Gambia Press Union (GPU) President, Sheriff Bojang Jr, has called on public officials to be more open to media practitioners as the country’s Public Service Standing Orders continue to restrict access to information.
“Unless journalists are given access to information that is crucial to the country, rumours, fake news and insinuations are going to be the order of the day. We cannot do anything about it,” Sheriff Bojang Jr. said in a statement he delivered on the occasion of the celebration of World Press Freedom Day 2019, which was held at the Auditorium of the University of the Gambia, located along MDI road in Kanifing.
The Gambia is gradually transitioning from dictatorship to democracy, with authorities vowing to right the wrongs of the past. Though the end of the ‘rule of fear’ has ushered a new era for Gambians in general, journalists are still confronted with major hurdles that need to be cleared for the media to be able to use its full potential.
GPU President decried the fact that some private news outlets have to rely on press releases from State House to carry on their duty to inform.
Bojang laid two options on the table: the government can either grant access to private media or block it. “These are some options that he (President Barrow) should decide,” GPU boss voiced out.
In a similar vein, Amnesty International Regional Director for West and Central Africa, Evelyn Pretus Barry said the World Press Freedom Day is about defending the fundamental principles of the media, including access to information.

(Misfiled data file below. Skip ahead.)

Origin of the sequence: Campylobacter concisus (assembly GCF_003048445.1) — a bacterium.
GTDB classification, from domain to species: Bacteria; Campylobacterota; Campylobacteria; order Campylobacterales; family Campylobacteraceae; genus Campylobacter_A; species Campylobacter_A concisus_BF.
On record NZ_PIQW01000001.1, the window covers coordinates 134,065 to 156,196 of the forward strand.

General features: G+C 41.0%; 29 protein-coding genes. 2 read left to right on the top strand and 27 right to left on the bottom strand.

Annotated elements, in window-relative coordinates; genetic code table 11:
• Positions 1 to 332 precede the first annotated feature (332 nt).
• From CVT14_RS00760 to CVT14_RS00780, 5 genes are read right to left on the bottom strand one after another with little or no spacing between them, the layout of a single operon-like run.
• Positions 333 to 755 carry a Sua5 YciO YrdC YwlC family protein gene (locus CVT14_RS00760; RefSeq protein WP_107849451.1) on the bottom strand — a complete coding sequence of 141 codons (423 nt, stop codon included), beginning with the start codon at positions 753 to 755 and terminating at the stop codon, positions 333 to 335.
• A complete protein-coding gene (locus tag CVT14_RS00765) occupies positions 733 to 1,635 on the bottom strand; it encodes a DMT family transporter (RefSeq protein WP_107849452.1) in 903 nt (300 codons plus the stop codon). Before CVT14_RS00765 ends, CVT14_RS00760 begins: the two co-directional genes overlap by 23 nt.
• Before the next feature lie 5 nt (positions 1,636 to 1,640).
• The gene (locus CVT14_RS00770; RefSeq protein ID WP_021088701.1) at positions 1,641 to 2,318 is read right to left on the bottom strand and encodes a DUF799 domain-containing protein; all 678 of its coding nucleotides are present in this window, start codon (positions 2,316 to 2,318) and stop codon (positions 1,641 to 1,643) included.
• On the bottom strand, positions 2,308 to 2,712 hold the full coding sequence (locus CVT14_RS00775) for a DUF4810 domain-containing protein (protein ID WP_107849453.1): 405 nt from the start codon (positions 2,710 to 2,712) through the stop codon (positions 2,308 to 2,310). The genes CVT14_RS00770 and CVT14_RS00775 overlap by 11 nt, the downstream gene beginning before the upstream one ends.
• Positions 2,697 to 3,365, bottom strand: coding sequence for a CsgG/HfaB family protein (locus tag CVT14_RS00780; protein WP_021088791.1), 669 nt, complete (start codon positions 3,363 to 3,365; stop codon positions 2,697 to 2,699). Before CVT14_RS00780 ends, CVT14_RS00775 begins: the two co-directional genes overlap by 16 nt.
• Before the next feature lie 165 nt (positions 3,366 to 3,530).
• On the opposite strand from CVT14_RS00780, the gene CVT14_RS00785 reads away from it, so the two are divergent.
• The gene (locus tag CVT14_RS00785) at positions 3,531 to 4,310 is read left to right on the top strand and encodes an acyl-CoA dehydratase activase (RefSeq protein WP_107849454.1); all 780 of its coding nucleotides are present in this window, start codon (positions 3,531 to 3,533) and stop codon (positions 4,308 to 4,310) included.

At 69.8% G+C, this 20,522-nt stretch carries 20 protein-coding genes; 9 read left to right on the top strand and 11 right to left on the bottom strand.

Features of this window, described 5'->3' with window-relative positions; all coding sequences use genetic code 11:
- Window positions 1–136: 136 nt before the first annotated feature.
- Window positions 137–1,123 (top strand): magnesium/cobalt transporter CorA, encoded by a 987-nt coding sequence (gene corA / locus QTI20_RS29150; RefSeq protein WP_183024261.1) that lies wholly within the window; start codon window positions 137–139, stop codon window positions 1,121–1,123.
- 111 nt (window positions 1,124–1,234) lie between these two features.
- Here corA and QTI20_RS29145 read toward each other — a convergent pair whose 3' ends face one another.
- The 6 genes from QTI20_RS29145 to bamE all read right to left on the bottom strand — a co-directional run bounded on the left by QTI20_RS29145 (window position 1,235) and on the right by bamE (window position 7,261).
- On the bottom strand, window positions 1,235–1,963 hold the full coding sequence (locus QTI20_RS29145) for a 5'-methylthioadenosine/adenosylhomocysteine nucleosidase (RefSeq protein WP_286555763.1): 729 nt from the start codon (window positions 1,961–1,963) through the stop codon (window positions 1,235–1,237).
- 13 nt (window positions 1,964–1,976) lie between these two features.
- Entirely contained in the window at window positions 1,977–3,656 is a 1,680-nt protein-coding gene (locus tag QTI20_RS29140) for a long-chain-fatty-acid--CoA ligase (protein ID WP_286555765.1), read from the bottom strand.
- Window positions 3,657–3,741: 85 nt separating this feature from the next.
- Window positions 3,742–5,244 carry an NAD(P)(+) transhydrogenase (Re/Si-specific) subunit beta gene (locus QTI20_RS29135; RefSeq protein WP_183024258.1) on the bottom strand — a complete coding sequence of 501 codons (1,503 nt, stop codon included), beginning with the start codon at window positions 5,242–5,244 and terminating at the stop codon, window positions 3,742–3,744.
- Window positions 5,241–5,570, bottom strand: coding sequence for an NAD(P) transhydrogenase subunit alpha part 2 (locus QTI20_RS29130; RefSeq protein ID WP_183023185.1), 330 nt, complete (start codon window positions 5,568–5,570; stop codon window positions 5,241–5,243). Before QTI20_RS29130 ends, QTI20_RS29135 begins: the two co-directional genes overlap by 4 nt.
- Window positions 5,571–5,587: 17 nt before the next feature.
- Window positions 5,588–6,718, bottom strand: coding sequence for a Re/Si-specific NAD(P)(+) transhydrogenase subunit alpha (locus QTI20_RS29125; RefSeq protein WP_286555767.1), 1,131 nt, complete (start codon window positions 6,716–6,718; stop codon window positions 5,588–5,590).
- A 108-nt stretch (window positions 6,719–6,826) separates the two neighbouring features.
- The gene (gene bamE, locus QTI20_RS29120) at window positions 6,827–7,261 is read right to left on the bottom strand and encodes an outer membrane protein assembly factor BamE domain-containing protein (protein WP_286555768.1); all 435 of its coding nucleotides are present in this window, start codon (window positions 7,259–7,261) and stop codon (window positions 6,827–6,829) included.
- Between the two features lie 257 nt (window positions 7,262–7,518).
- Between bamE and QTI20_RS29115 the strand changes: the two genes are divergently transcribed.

“We must remember that when journalists are targeted, society pay the prices,” she remarked. “We need to make sure that access to information is always available.”
The Gambia’s Information Minister Ebrima Sillah reminded the gathering about the fact that since 2017, government has joined hands with the GPU, Article 19 and other international media watchdogs to brainstorm on issues pertaining to press freedom and the reform of the legislation currently in existence.
Mr. Sillah highlighted the giant strides made by the National Consultative Committee that was set up to address important issues affecting journalists.
Commenting on the issue of access to information, Information Minister disclosed that public officials can only talk when authorised by the Secretary General who also doubles as the Head of the Civil Service. He then announced that plans are in gear for every ministry to recruit its own communication officer, which he hoped would put an end to the problems journalists are confronted with.
This year’s celebration was also punctuated by the screening of a documentary by Amnesty International, highlighting the role played by human rights defenders to build the momentum for regime change.
Former GPU President Emil Touray, veteran lawyer Antoumane Gaye, human rights lawyers Hawa Sesay Sabally and Salieu Taal, and journalist Haddija Jawara shed light on the path they have taken to challenge the two-decade long dictatorship.
The documentary has also captured one of the poignant moments when Chief Ebrima Manneh’s father, Pa Sarjo Manneh, explained the tribulations he went through in order to get answers about the ‘disappearance’ of his son…